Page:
Why the Border Standoff Is Cause for So Much Concern

Why the Border Standoff Is Cause for So Much Concern
AP Photo/Susan Walsh
Why the Border Standoff Is Cause for So Much Concern
AP Photo/Susan Walsh
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One of the most troubling things about Washington’s ongoing impasse over immigration and border security is that the way through it is so clear. All the hype and hyperbole conceal the fact that there is actually plenty of substantive agreement between the two sides. Here’s my deeper concern: If Washington can’t reach an agreement when neither side fundamentally disagrees with the other side, how will Republicans and Democrats ever handle the problems on which they fundamentally disagree? If Democrats and Republicans can’t negotiate an agreement on this one and keep our government open, how will they get anything done?

Every productive negotiation consists of two elements: give and take. One side wants X, the other wants Y. One baseball team wants another team’s pitcher — the other team wants a hitter in return. A car salesman wants to sell a car — a buyer is willing to part with some of her savings to drive it off the lot.

Some deals simply don’t work. The team won’t trade the pitcher for any price. There are certain cars a buyer wouldn’t drive off the lot even they were free. There are some deals in Washington that will run up against the same barrier. It’s hard to imagine what Democrats would have to give Republicans to get substantial buy-in for single-payer health care. By the same token, few Democrats would sign onto legislation substantially curtailing a woman’s right to choose — no matter what they got in return.

Now, that doesn’t mean the parties shouldn’t try to expand insurance coverage as some Republicans argue, or work to keep abortions safe, legal and rare, as some Democrats contend. But much of politics is about crafting agreements that do work — finding places where people who have different visions for the country can still solve problems. The magic of American democracy flows from Washington’s ability to negotiate and compromise the way to solutions. That magic is rare in our government today.

Here’s why the current immigration wrangling is so troublesome. The “give” both sides would need to placate the other on immigration and border security is “doable.” Both sides have, in fact, offered something similar to what the other wants in negotiations and statements. I will go a step further: Both sides fundamentally agree with the other on the item that appears to be their sticking point. Despite that, the two sides can’t seem to get to an agreement, as we know, painfully, from the recent government shutdown and the looming possibility of another.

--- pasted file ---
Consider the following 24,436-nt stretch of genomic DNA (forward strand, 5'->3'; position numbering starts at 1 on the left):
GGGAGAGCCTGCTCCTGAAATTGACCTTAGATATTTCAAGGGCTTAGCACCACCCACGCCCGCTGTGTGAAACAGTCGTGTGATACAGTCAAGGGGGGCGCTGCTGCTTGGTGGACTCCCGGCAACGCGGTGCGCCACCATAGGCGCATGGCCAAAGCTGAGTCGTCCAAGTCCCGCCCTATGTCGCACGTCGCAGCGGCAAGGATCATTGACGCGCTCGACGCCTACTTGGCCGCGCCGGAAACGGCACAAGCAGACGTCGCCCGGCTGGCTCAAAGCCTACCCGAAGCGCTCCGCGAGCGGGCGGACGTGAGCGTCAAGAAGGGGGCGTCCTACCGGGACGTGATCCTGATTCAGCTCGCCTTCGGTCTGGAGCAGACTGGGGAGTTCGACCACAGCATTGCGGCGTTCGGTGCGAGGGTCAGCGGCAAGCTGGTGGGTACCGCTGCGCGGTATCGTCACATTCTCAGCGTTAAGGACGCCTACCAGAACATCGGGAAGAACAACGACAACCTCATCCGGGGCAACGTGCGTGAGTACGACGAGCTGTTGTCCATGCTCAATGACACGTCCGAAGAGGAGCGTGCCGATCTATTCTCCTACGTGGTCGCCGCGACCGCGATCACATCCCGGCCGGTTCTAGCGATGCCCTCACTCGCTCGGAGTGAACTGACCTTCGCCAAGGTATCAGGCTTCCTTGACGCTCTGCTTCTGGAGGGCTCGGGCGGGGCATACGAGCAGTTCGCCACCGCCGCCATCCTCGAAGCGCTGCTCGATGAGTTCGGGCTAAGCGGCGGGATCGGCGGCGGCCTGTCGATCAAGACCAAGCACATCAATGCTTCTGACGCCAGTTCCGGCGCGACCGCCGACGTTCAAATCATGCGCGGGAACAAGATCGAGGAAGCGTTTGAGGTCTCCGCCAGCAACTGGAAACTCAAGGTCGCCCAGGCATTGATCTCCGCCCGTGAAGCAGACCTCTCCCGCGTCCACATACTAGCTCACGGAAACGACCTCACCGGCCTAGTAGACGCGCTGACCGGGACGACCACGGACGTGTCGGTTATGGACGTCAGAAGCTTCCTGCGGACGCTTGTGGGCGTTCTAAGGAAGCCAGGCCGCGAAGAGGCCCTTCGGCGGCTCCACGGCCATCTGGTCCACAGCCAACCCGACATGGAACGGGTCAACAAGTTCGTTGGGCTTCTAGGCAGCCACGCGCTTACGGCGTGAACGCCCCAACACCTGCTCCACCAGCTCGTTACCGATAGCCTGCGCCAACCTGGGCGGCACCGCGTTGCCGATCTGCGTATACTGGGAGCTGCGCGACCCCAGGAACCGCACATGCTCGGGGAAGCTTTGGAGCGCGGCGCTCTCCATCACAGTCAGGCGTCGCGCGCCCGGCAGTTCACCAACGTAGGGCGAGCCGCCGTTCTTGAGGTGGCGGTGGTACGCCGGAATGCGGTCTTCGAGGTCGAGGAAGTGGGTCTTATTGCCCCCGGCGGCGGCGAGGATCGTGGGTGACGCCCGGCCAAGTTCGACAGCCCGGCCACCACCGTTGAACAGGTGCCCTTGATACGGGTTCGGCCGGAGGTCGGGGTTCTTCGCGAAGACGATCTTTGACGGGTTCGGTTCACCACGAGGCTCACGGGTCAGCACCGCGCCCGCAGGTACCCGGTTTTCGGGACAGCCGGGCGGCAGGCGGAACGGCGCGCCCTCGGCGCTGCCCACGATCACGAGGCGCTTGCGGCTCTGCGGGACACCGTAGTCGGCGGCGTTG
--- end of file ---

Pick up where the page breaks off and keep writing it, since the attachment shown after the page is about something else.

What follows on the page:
Begin with the White House. President Trump wants to extend a barrier for security on the Mexican border. The “give” he needs to offer Democrats is a long-term solution for the “Dreamers” -- undocumented adults brought to the United States as children by their parents, who came here illegally. Most Dreamers arrived as toddlers, have no memory of the country where they were born, are productive members of our society, and have never committed a crime. To get Democrats to accept a better barrier, President Trump needs to offer Dreamers a path to citizenship, or at least permanent residency.

While the White House has yet to offer its “give” on the Dreamers, the president himself has made clear he is sympathetic to them. In September 2017, he tweeted: “Does anybody really want to throw out good, educated and accomplished young people who have jobs, some serving in the military? Really! ... They have been in our country for many years through no fault of their own - brought in by parents at young age.” In other words, Trump’s “give” would not actually cut against his own stated position.

To get a deal for the Dreamers, Democrats will have to embrace stronger border security — a position that, though you might not know it, their leaders have embraced for years. Hillary Clinton supported beefing up border security. A Senate bill that got 45 Democratic votes last year included $25 billion for a border wall over the next decade. Democrats may not like the wall and may not think we need it, but they support the goal of keeping people from entering the United States illegally.

All of this is to say: An agreement is clearly possible. We know that because both sides can accept what the other wants, because both sides have previously supported that very position. Republicans and Democrats need to remember that, in the end, democracies, like any collaboration among people, are about give and take. To move our country forward, we need the leaders and members of both parties to work in good faith with their colleagues across the aisle — to give and take so our country can solve more of its problems.

Joe Lieberman, a former U.S. senator from Connecticut, is national co-chairman of No Labels, an organization working to create a new center in American politics that puts country before party.

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